In a commentary on the role of biomarkers for predicting relapse in patients with IBD, Pardi and Sandborn (2005) stated that based on the studies of Tibble et al (2000) as well as Costa et al (2005), fecal calprotectin appears to be a relatively sensitive and specific marker of the risk of relapse for UC. It also appears to be a sensitive marker of relapse risk in CD but the data on specificity are conflicting at this juncture. However, these data need to be interpreted carefully since the number of studies is small, and in both studies using calprotectin to predict relapse risk, most patients were on medical therapy. Calprotectin may behave differently in patients who are not on therapy. Thus, before fecal calprotectin or any other biomarker of inflammatory activity in the gastrointestinal tract can be incorporated into routine clinical practice, other studies in larger and diverse groups of patients will be needed to further clarify its role.
In the guidelines for chronic diarrhea compiled at the request of the British Society of Gastroenterology, Thomas et al (2003) stated that stool markers of gastrointestinal inflammation such as calprotectin are of considerable research interest. However, these tests have not been introduced into clinical practice. Moreover, in a review on the diagnostic and therapeutic strategies in the IBD, Cremonini and Talley (2004) stated that the usefulness of fecal tests such as calprotectin to exclude organic bowel disease is not adequately established. Furthermore, the use of calprotectin is not mentioned in the practice parameters on the management of Crohn's disease in adults by the American College of Gastroenterology (Hanauer et al 2001) and the practice guideline on the management of ulcerative colitis by the Society of Surgery of the Alimentary Tract (2001).
Several articles attempted to correlate titers of ANCA and/or ASCA with disease activity, but did not generally find such a correlation. Mow and colleagues investigated whether serologic antibodies were associated with disease complications. In this case series of 303 patients with Crohn’s disease, certain antibodies were associated with fibrostenosis or perforating disease. However, it is unclear how this information would be used in the management of the patient. Other studies evaluated the presence of serum markers in unaffected relatives of patients with IBD, reporting positive results in approximately 25%–50% of family members. However, these studies did not report on the incidence of IBD in these relatives with positive antibodies. Two additional antibodies have been also been studied, E.coli anti-OmpC and I2 antibody. However, the same limitations in the published literature apply to these antibodies.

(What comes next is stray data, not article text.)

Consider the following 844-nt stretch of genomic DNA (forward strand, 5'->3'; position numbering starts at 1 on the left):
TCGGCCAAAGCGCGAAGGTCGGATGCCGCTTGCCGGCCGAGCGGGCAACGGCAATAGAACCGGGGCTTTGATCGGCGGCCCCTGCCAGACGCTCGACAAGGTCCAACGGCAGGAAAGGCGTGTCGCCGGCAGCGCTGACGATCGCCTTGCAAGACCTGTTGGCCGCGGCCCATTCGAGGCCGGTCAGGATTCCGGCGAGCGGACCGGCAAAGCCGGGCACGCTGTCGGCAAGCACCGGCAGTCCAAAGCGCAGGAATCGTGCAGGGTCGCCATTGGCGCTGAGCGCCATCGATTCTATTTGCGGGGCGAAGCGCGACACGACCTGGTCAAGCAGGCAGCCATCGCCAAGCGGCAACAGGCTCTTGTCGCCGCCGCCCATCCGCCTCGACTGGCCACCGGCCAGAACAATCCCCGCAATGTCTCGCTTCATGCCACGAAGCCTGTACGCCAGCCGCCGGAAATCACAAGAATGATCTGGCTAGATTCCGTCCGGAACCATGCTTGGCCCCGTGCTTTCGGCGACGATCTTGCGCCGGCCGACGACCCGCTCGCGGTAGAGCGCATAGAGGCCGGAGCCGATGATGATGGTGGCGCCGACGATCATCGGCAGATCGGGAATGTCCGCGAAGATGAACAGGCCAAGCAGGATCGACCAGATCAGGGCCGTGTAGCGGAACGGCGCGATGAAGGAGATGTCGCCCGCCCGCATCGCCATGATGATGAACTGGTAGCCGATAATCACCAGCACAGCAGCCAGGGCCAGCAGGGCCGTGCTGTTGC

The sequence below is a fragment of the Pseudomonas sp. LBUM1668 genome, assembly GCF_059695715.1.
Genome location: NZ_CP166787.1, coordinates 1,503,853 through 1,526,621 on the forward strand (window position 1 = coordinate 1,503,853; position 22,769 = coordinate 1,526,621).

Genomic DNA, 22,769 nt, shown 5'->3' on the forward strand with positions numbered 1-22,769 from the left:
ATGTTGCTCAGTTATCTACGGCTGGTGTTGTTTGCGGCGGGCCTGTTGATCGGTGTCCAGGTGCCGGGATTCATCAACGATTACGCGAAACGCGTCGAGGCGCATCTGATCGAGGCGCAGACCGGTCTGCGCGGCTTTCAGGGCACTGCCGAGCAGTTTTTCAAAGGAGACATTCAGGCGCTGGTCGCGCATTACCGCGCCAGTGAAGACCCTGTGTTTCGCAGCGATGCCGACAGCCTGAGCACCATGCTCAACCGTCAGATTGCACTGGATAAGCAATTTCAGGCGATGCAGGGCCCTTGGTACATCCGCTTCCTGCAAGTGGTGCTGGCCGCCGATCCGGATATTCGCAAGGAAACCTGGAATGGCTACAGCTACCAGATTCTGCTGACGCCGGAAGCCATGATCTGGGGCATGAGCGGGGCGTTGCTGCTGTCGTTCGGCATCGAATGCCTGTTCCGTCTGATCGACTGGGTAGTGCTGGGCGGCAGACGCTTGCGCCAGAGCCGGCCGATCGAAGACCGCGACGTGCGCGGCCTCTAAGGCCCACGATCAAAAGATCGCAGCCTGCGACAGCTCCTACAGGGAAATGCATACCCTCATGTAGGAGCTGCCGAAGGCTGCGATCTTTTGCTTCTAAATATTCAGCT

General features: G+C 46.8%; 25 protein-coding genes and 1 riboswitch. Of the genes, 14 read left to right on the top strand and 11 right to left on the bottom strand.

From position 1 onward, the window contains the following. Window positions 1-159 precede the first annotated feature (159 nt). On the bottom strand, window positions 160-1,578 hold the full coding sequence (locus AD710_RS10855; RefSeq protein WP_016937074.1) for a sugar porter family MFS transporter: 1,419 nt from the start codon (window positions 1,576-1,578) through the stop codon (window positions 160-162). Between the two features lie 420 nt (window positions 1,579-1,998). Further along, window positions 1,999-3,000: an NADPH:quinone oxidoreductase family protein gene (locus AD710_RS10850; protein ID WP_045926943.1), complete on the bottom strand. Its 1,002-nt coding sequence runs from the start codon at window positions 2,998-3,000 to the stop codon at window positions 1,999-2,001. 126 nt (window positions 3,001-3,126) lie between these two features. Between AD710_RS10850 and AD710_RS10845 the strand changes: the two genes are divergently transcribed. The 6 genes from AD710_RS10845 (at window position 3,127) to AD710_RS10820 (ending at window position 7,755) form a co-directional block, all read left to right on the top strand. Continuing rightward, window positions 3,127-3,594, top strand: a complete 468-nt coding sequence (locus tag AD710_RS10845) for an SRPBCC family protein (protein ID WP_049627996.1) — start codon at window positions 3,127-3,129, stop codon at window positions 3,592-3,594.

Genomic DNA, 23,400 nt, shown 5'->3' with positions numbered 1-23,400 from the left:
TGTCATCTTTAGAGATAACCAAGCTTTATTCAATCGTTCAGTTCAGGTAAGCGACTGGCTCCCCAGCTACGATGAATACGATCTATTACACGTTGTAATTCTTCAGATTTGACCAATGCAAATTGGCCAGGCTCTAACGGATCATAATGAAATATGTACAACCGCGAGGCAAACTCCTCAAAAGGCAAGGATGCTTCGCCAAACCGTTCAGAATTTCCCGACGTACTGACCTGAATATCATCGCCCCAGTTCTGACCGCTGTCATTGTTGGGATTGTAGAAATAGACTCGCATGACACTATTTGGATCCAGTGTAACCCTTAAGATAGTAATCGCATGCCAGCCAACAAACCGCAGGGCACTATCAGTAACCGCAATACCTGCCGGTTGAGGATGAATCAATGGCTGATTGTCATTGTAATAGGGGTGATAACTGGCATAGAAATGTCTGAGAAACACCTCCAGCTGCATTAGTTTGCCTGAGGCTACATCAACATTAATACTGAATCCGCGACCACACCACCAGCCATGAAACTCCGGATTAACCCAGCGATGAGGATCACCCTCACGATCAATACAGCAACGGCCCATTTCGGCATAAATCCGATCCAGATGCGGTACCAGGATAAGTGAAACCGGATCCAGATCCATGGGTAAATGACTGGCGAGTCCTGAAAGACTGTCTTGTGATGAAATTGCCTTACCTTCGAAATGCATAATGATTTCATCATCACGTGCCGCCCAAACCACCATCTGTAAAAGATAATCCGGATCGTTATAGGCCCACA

No studies demonstrated the use of these markers in lieu of a standard workup for IBD. A number of authors claim that these markers can be used to avoid invasive testing, but no studies demonstrated an actual decrease in the number of invasive tests through use of serum markers.
Schoepfer and colleagues studied the results of various testing in 64 patients to compare the accuracy of fecal markers (i.e., PhiCal Test, IBD-SCAN) , C-reactive protein, blood leukocytes, and antibody panels (ASCA and pANCA) for discriminating IBD from IBS and to define a "best test." The authors concluded PhiCal Test and IBD-SCAN are highly accurate for discriminating IBD from IBS. Additional diagnostic accuracy is only marginal when the PhiCal Test and IBD-SCAN are combined with ASCA and pANCA. ASCA and pANCA have a high specificity for IBD; however, they should not be primarily measured for discriminating IBD from irritable bowel syndrome as their additional value to fecal leukocyte markers in this issue is only marginal.
A review article discussed the expansion of the panel of serologic markers for IBD. An increasing amount of data are available on newly discovered antibodies (i.e., Anti-OmpC, Anti-12, Anti-CBir1, and antiglycan antibodies) directed against various microbial antigens. However, ASCA and P-ANCA remain the most widely investigated. The authors noted that the role of the assessment of various antibodies in the current IBD diagnostic algorithm is often questionable due to limited sensitivity. They concluded that further prospective clinical studies are needed to establish the clinical role of serologic tests in IBD.
A literature search through September 2010 did not identify any high quality clinical trials regarding the clinical utility of fecal testing of neutrophil-derived proteins, such as calprotectin and lactoferrin. These technologies are considered investigational for the diagnosis and monitoring of Crohn’s disease and inflammatory bowel disease. There is insufficient evidence in the scientific literature that these tests are effective in evaluating impact on net health outcome.